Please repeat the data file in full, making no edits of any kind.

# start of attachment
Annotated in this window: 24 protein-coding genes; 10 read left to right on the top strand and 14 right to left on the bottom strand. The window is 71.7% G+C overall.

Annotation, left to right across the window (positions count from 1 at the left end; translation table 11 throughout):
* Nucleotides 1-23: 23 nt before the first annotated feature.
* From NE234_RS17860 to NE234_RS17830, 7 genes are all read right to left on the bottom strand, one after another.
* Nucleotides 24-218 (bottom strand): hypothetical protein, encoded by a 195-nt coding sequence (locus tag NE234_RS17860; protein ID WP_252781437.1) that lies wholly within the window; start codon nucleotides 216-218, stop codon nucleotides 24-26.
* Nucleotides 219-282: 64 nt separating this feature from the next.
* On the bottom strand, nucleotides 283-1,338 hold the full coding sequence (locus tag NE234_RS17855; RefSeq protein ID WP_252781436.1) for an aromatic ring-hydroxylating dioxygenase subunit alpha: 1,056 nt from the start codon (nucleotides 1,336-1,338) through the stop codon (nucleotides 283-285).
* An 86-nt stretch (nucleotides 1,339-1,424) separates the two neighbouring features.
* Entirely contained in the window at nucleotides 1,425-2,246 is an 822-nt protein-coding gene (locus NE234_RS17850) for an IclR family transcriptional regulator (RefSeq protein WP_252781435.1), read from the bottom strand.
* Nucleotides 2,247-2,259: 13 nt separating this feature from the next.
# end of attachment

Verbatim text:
Annotated in this window: 24 protein-coding genes; 10 read left to right on the top strand and 14 right to left on the bottom strand. The window is 71.7% G+C overall.

Annotation, left to right across the window (positions count from 1 at the left end; translation table 11 throughout):
* Nucleotides 1-23: 23 nt before the first annotated feature.
* From NE234_RS17860 to NE234_RS17830, 7 genes are all read right to left on the bottom strand, one after another.
* Nucleotides 24-218 (bottom strand): hypothetical protein, encoded by a 195-nt coding sequence (locus tag NE234_RS17860; protein ID WP_252781437.1) that lies wholly within the window; start codon nucleotides 216-218, stop codon nucleotides 24-26.
* Nucleotides 219-282: 64 nt separating this feature from the next.
* On the bottom strand, nucleotides 283-1,338 hold the full coding sequence (locus tag NE234_RS17855; RefSeq protein ID WP_252781436.1) for an aromatic ring-hydroxylating dioxygenase subunit alpha: 1,056 nt from the start codon (nucleotides 1,336-1,338) through the stop codon (nucleotides 283-285).
* An 86-nt stretch (nucleotides 1,339-1,424) separates the two neighbouring features.
* Entirely contained in the window at nucleotides 1,425-2,246 is an 822-nt protein-coding gene (locus NE234_RS17850) for an IclR family transcriptional regulator (RefSeq protein WP_252781435.1), read from the bottom strand.
* Nucleotides 2,247-2,259: 13 nt separating this feature from the next.